Olympic ambition for ski hopefuls

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The slopes are now deserted, but the legacy of Sheffield Ski Village will be seen at next year’s Winter Olympics in Russia.

Five members of the recently-named nine-strong GB Freestyle Ski team developed their skills at Parkwood Springs.

Until the ski village closed last year, with the private owners blaming high insurance as a result of vandalism and arson attacks, it was the base for Sheffield Sharks. More than 200 youngsters learned to ski or train there.

Now five of them are in the GB squad for World Cup events in New Zealand and America that will determine selection for the Winter Games in Sochi next February when freestyle skiing is being introduced to the Olympics for the first time.

Leading the way are James Woods, who is the world’s top slopestyle skier, and Katie Summerhayes, who is the women’s number five. Both have already qualified. It is a particular achievement for Katie, aged 17, who has recovered from a cruciate knee injury, which left her wondering when she would ski again.

Also aiming for the Olympics selection are James Machon, Peter Speight and Emma Lonsdale, who specialise in the halfpipe.

Both techniques are judged on creativity, variety and tricks as opposed to speed, and Sheffield Ski Village, as the largest outdoor artificial slope in the UK, and the only outdoor halfpipe in the country, was an ideal training ground. A Yorkshire team was built up thanks to coaches Martin Carr and Peter Hanford-Styring.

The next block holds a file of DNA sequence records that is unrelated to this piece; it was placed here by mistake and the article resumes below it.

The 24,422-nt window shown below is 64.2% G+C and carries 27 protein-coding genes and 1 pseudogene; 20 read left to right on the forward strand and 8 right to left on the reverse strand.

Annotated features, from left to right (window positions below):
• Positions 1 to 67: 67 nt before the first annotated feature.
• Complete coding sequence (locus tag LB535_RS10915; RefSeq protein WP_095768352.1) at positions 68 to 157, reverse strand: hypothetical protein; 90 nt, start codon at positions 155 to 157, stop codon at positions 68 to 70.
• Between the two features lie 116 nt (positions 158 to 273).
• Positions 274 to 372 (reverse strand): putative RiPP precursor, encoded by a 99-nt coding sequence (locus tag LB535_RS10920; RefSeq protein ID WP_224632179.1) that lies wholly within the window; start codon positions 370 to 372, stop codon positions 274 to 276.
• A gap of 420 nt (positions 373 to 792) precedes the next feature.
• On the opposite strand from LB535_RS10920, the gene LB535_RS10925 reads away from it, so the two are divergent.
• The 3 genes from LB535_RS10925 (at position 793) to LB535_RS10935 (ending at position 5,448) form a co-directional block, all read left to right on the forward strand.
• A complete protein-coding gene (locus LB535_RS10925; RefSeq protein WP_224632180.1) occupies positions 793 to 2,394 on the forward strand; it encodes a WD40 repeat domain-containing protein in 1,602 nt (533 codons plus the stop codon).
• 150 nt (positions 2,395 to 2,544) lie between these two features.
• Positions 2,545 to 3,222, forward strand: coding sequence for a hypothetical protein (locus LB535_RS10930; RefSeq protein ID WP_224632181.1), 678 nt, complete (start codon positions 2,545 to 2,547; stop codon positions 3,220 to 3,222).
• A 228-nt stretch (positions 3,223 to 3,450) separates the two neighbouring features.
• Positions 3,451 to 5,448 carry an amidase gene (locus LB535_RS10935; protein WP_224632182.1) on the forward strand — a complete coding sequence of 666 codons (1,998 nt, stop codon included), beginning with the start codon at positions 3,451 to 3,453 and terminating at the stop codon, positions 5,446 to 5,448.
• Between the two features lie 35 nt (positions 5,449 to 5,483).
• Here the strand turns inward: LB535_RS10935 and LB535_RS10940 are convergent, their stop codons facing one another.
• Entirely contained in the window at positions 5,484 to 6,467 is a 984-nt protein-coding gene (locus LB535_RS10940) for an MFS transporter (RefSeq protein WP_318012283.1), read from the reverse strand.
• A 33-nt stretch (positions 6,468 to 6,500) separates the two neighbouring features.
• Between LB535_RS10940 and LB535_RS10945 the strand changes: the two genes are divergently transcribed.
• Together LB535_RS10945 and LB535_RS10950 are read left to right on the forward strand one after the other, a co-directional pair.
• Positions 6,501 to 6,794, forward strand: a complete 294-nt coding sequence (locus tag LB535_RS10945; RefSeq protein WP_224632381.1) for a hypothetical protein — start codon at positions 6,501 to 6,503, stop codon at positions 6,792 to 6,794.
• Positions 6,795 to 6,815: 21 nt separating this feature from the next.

The Sharks now use the Snowdome in Castleford and the Manchester Chill Factore. Meanwhile the future of the ski village is up in the air, with the council hoping that it can become part of a country park at Parkwood Springs, with outdoor activities to add to the already popular mountain bike track.

Paul Speight, father of Peter Speight and a freestyle skier himself, said the loss of the skl village had been a “disaster”.

Young skiers used to go there two or three times a week, he said. “More than that, it allowed young people to train and to come through. Sheffield was the spiritual home of freeskiing in the UK, but it has drifted away now.”

Council leaders in Sheffield want to promote the area as the UK’s ‘Outdoor Capital’ on the back of activities such as bouldering, climbing, fell running and mountain biking.

Similarly, freestyle skiing is seen as reflecting this spirit of adventure and challenge. GB success in Russia would underline the need to try to replace the ski village.

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